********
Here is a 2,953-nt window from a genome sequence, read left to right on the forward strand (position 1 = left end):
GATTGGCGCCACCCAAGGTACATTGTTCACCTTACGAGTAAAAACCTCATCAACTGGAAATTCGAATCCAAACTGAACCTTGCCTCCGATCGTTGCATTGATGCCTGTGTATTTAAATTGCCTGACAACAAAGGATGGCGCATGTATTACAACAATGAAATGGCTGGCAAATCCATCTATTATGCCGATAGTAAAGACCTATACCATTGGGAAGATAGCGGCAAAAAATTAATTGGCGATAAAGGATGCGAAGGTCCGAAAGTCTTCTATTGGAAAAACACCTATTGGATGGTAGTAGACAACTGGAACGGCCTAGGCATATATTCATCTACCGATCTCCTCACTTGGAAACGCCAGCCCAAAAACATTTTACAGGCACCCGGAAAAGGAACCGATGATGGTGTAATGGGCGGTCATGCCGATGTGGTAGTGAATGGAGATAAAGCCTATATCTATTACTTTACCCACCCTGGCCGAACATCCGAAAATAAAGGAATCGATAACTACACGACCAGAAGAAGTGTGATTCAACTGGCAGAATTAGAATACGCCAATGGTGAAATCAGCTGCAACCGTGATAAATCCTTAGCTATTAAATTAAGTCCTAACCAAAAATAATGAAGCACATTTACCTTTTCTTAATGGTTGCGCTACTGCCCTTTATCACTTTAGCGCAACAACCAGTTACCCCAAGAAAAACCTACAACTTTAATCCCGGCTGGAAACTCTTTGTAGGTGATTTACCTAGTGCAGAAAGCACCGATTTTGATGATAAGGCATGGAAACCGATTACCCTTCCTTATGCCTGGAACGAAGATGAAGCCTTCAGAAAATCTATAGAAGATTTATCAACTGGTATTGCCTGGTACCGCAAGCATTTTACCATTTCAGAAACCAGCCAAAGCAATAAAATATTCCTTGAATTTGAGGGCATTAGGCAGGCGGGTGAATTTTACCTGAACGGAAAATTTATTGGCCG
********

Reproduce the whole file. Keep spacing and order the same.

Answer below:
Here is a 2,953-nt window from a genome sequence, read left to right on the forward strand (position 1 = left end):
GATTGGCGCCACCCAAGGTACATTGTTCACCTTACGAGTAAAAACCTCATCAACTGGAAATTCGAATCCAAACTGAACCTTGCCTCCGATCGTTGCATTGATGCCTGTGTATTTAAATTGCCTGACAACAAAGGATGGCGCATGTATTACAACAATGAAATGGCTGGCAAATCCATCTATTATGCCGATAGTAAAGACCTATACCATTGGGAAGATAGCGGCAAAAAATTAATTGGCGATAAAGGATGCGAAGGTCCGAAAGTCTTCTATTGGAAAAACACCTATTGGATGGTAGTAGACAACTGGAACGGCCTAGGCATATATTCATCTACCGATCTCCTCACTTGGAAACGCCAGCCCAAAAACATTTTACAGGCACCCGGAAAAGGAACCGATGATGGTGTAATGGGCGGTCATGCCGATGTGGTAGTGAATGGAGATAAAGCCTATATCTATTACTTTACCCACCCTGGCCGAACATCCGAAAATAAAGGAATCGATAACTACACGACCAGAAGAAGTGTGATTCAACTGGCAGAATTAGAATACGCCAATGGTGAAATCAGCTGCAACCGTGATAAATCCTTAGCTATTAAATTAAGTCCTAACCAAAAATAATGAAGCACATTTACCTTTTCTTAATGGTTGCGCTACTGCCCTTTATCACTTTAGCGCAACAACCAGTTACCCCAAGAAAAACCTACAACTTTAATCCCGGCTGGAAACTCTTTGTAGGTGATTTACCTAGTGCAGAAAGCACCGATTTTGATGATAAGGCATGGAAACCGATTACCCTTCCTTATGCCTGGAACGAAGATGAAGCCTTCAGAAAATCTATAGAAGATTTATCAACTGGTATTGCCTGGTACCGCAAGCATTTTACCATTTCAGAAACCAGCCAAAGCAATAAAATATTCCTTGAATTTGAGGGCATTAGGCAGGCGGGTGAATTTTACCTGAACGGAAAATTTATTGGCCG